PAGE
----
Behind the scenes of a federal budget lock-up

Federal budget day gives CPA Canada the opportunity to reinforce the knowledge, expertise and influence of Canada’s professional accountants via mainstream and social media. Here’s a peek at how that’s accomplished.

On budget day, CPA Canada finds out if the government’s fiscal plan for the coming year aligns with the Canadian ideal of good business by focusing on both economic and social development to create a stronger Canada.

“The federal budget is of key interest to our members and stakeholders, especially when you consider issues such as the management of government finances, taxation, innovation and keeping Canada competitive,” says Joy Thomas, CPA Canada’s president and CEO. “It’s essential that the profession’s voice be heard.”

Why The Lock-up Matters

Thomas spent most of the day surrounded by editors and reporters who had gathered in the nation’s capital to report on the government’s financial blueprint.

“Having a presence in the media lock-up is vital,” says Thomas. “It allows CPA Canada to determine what aspects of the budget are attracting attention and what’s most likely to be of interest to stakeholders and the public. This is part of our public interest mandate.”

Thomas says CPA Canada is a leader in providing annual commentary about the budget’s effect on individual Canadians and the business community.


Thomas was one of several CPA Canada representatives inside the media lock-up. Tax experts Kevyn Nightingale, CPA, CA, and Kim Moody, FCPA, FCA, each volunteered to serve as CPA Canada special budget team members. Both sit as volunteers on CPA Canada tax committees and have participated in the budget media lock-up for several years. Nightingale is an international tax partner at MNP while Moody is director, Canadian Tax Advisory for Moodys Gartner Tax Law.

They talked to Member News about the highlights of working in the no Internet, no phone zone to report on the federal budget.

How did this year’s lock-up differ from other years? What surprised you?

Media lockupKevyn Nightingale: One of the best things about lock-up is knowing that I’m among the first people outside of the Department of Finance who knows what’s in store for the country. Sometimes it’s exciting. Sometimes it’s boring. It all depends on what’s in the particular budget.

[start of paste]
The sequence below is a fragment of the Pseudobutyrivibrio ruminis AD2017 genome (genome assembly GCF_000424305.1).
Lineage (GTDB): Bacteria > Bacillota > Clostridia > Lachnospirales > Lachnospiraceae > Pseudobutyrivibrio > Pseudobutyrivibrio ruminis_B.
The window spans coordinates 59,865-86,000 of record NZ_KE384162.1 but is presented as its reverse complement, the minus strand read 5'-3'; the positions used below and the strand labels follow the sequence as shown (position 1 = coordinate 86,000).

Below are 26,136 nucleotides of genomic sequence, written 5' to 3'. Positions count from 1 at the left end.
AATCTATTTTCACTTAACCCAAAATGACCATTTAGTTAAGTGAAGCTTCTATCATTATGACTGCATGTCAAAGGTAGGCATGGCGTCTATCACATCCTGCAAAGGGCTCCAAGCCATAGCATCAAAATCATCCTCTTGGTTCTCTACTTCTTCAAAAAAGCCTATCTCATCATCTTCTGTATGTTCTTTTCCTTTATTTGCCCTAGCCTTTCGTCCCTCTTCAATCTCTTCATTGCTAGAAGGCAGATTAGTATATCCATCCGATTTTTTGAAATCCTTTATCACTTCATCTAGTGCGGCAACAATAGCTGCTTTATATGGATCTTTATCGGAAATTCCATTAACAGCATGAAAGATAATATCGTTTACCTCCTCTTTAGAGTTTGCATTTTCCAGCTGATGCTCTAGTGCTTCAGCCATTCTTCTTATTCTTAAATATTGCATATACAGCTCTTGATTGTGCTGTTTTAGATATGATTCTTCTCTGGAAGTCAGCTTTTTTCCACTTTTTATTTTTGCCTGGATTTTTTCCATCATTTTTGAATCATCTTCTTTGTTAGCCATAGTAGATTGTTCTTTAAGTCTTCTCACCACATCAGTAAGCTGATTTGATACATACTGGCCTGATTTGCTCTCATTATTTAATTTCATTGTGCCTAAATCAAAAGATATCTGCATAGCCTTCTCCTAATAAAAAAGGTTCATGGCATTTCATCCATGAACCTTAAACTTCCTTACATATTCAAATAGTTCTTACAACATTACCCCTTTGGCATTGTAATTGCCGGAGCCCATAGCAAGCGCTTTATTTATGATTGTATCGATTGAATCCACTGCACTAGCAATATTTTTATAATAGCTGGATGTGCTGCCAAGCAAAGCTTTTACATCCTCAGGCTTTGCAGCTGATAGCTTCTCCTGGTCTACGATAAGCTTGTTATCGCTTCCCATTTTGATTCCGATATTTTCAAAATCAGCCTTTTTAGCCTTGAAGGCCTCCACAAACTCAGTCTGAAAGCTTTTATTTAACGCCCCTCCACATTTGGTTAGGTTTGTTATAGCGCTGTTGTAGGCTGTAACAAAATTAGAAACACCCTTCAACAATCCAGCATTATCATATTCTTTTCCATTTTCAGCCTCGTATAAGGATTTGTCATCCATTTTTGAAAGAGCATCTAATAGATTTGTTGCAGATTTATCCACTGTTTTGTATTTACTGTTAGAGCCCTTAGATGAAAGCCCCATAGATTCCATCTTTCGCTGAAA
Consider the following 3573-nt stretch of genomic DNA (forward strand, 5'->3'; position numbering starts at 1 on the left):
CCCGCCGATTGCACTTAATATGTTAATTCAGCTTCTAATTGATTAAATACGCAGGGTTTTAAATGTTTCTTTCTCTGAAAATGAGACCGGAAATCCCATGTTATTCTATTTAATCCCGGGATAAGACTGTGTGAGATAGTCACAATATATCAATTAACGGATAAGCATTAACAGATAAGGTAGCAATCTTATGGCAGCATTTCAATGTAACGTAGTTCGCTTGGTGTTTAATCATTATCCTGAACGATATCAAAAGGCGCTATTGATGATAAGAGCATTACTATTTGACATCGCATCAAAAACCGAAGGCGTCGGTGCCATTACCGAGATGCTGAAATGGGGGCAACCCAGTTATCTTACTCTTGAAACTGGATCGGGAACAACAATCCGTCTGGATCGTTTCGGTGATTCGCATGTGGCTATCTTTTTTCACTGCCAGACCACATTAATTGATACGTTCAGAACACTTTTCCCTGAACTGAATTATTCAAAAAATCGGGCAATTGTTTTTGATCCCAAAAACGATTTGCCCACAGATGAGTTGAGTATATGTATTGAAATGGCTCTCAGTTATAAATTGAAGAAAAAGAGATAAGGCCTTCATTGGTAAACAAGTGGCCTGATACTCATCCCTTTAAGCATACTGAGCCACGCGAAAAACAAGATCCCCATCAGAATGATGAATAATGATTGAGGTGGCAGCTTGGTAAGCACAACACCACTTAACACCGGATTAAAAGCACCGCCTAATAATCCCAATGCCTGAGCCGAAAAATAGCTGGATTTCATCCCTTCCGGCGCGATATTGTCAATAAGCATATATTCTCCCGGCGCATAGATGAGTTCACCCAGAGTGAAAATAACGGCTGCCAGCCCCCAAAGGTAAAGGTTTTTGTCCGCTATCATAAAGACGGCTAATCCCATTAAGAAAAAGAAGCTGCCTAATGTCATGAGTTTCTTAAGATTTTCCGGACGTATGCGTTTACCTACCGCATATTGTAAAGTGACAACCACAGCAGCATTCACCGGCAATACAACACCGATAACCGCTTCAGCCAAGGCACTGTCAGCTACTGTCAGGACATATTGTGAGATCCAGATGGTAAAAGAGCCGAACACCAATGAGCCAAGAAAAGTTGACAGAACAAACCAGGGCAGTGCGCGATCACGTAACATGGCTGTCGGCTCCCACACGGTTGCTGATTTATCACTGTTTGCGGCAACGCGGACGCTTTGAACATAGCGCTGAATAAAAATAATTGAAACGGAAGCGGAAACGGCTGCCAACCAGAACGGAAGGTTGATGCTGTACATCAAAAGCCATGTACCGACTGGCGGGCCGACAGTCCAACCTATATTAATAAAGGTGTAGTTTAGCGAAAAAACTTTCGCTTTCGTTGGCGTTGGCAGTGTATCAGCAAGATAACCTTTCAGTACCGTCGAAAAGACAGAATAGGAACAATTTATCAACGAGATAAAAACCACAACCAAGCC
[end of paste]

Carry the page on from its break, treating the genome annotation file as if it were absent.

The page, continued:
The 2017 budget was a snoozer. From a tax perspective, there simply weren’t many changes. The government avoided making commitments that might not be sustainable in light of anticipated U.S. tax reductions. But the 2016 budget was fascinating. It showed the direction of tax policy for the government’s first term.

Kim Moody: For a dyed-in-the-wool tax geek like me, being able to represent your profession in one of the most important annual tax days is an honour. It’s a privilege and something I’ll brag about to my grandkids someday.

This year’s lock-up was different from previous ones primarily because the tax content was very light. Fiscally speaking, it would have been nice to have the government outline a timetable to end the annual deficits.

As a CPA Canada representative, what special preparation is required?

Kevyn Nightingale: CPA Canada does a great job of preparing us. They provide documents outlining issues the government has hinted at through the media that it may address. We’re also up to speed on what issues CPA Canada has asked to be addressed through a pre-budget submission and other avenues. These days, there aren’t a whole lot of major surprises in budgets, but the details are still important and interesting.

Kim MoodyKim Moody: It’s important to prepare to ensure that the message that the national body has carefully considered is studied and adopted. I was in the lock-up to proudly represent CPA Canada, answer media questions, contribute to the overall commentary and get a good grasp of the content.

What does budget day look like?

Kevyn Nightingale: The first thing I do in the lock-up is go down the index looking for surprises. (There were none this year). Then I notice that some things I was expecting, like a capital gains tax increase, are missing. Then I notice how small the tax changes are, and I realize it’s going be quieter than in previous years. So different from last year when I was frenzied: explaining things to the media, calculating tax and subsidy scenarios, et cetera.

Kim Moody: I promptly found my media partner — The Globe and Mail — and then made myself at home for the next several hours. I started studying and did so for the balance of the day. (That was sprinkled here and there with media interviews, discussions with the Department of Finance and Canada Revenue Agency officials, and discussions with colleagues.) It was mission accomplished by the time the media embargo was lifted. More media interviews were arranged after the lock-up ended.

  • Read Kim Moody’s commentary in this Globe and Mail article.
  • Read Kevyn Nightingale’s article on North Bay radio, Country 600.

What was your highlight?

Kevyn NightingaleKevyn Nightingale: I enjoy dealing with members of the Parliamentary Press Gallery. For people who have politics in their blood, this is the centre of the universe. The gallery is looking for expert reaction, and we’re there to provide it. It truly demonstrates the relevance of the Canadian accounting profession.

Kim Moody: My highlight during the lock-up, as usual, was discussing the budget documents directly with the Department of Finance and CRA officials. They’re always well prepared, friendly and very willing to help. The ability to directly interact with such officials is invaluable and always a highlight. On budget day, CPA Canada was certainly “there” and was often quoted and sought out for questions. Well done!

Editor’s note
The next issue of Member News will land in your inbox on Monday, June 12, 2017.